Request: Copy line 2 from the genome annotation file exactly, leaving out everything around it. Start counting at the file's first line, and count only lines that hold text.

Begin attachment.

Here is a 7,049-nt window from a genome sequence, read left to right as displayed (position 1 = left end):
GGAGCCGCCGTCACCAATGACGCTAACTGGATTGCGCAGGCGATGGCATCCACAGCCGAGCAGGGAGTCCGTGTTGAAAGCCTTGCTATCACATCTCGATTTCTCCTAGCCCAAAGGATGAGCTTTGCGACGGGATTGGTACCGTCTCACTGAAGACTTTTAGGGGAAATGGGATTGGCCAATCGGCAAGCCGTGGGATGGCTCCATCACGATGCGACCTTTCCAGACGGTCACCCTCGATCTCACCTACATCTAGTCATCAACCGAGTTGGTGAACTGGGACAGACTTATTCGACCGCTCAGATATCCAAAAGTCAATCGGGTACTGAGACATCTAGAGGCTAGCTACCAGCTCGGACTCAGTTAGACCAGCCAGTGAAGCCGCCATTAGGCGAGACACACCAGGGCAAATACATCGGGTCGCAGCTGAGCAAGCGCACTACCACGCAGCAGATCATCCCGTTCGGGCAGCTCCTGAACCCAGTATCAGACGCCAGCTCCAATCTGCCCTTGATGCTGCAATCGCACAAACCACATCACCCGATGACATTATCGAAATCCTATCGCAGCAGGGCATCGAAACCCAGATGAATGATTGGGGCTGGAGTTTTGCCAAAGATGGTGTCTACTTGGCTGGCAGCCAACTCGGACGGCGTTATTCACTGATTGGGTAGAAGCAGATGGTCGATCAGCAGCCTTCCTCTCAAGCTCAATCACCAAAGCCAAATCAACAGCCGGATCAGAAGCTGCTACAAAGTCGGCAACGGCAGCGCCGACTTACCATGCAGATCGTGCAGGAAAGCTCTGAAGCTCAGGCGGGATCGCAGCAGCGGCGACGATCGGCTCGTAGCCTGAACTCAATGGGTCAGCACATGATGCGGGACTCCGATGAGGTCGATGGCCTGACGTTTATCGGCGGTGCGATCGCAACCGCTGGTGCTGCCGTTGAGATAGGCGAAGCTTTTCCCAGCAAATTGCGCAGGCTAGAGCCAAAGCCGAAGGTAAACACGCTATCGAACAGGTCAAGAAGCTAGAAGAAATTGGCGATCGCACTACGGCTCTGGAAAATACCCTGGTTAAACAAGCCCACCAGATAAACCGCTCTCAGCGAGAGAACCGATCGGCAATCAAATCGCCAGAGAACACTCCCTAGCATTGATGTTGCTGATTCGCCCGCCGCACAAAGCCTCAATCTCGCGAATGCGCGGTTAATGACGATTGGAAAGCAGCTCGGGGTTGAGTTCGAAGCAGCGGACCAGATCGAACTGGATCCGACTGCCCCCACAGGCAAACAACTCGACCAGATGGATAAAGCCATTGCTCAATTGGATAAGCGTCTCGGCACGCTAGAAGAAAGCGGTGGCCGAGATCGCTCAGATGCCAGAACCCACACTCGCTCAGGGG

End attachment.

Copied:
GGAGCCGCCGTCACCAATGACGCTAACTGGATTGCGCAGGCGATGGCATCCACAGCCGAGCAGGGAGTCCGTGTTGAAAGCCTTGCTATCACATCTCGATTTCTCCTAGCCCAAAGGATGAGCTTTGCGACGGGATTGGTACCGTCTCACTGAAGACTTTTAGGGGAAATGGGATTGGCCAATCGGCAAGCCGTGGGATGGCTCCATCACGATGCGACCTTTCCAGACGGTCACCCTCGATCTCACCTACATCTAGTCATCAACCGAGTTGGTGAACTGGGACAGACTTATTCGACCGCTCAGATATCCAAAAGTCAATCGGGTACTGAGACATCTAGAGGCTAGCTACCAGCTCGGACTCAGTTAGACCAGCCAGTGAAGCCGCCATTAGGCGAGACACACCAGGGCAAATACATCGGGTCGCAGCTGAGCAAGCGCACTACCACGCAGCAGATCATCCCGTTCGGGCAGCTCCTGAACCCAGTATCAGACGCCAGCTCCAATCTGCCCTTGATGCTGCAATCGCACAAACCACATCACCCGATGACATTATCGAAATCCTATCGCAGCAGGGCATCGAAACCCAGATGAATGATTGGGGCTGGAGTTTTGCCAAAGATGGTGTCTACTTGGCTGGCAGCCAACTCGGACGGCGTTATTCACTGATTGGGTAGAAGCAGATGGTCGATCAGCAGCCTTCCTCTCAAGCTCAATCACCAAAGCCAAATCAACAGCCGGATCAGAAGCTGCTACAAAGTCGGCAACGGCAGCGCCGACTTACCATGCAGATCGTGCAGGAAAGCTCTGAAGCTCAGGCGGGATCGCAGCAGCGGCGACGATCGGCTCGTAGCCTGAACTCAATGGGTCAGCACATGATGCGGGACTCCGATGAGGTCGATGGCCTGACGTTTATCGGCGGTGCGATCGCAACCGCTGGTGCTGCCGTTGAGATAGGCGAAGCTTTTCCCAGCAAATTGCGCAGGCTAGAGCCAAAGCCGAAGGTAAACACGCTATCGAACAGGTCAAGAAGCTAGAAGAAATTGGCGATCGCACTACGGCTCTGGAAAATACCCTGGTTAAACAAGCCCACCAGATAAACCGCTCTCAGCGAGAGAACCGATCGGCAATCAAATCGCCAGAGAACACTCCCTAGCATTGATGTTGCTGATTCGCCCGCCGCACAAAGCCTCAATCTCGCGAATGCGCGGTTAATGACGATTGGAAAGCAGCTCGGGGTTGAGTTCGAAGCAGCGGACCAGATCGAACTGGATCCGACTGCCCCCACAGGCAAACAACTCGACCAGATGGATAAAGCCATTGCTCAATTGGATAAGCGTCTCGGCACGCTAGAAGAAAGCGGTGGCCGAGATCGCTCAGATGCCAGAACCCACACTCGCTCAGGGG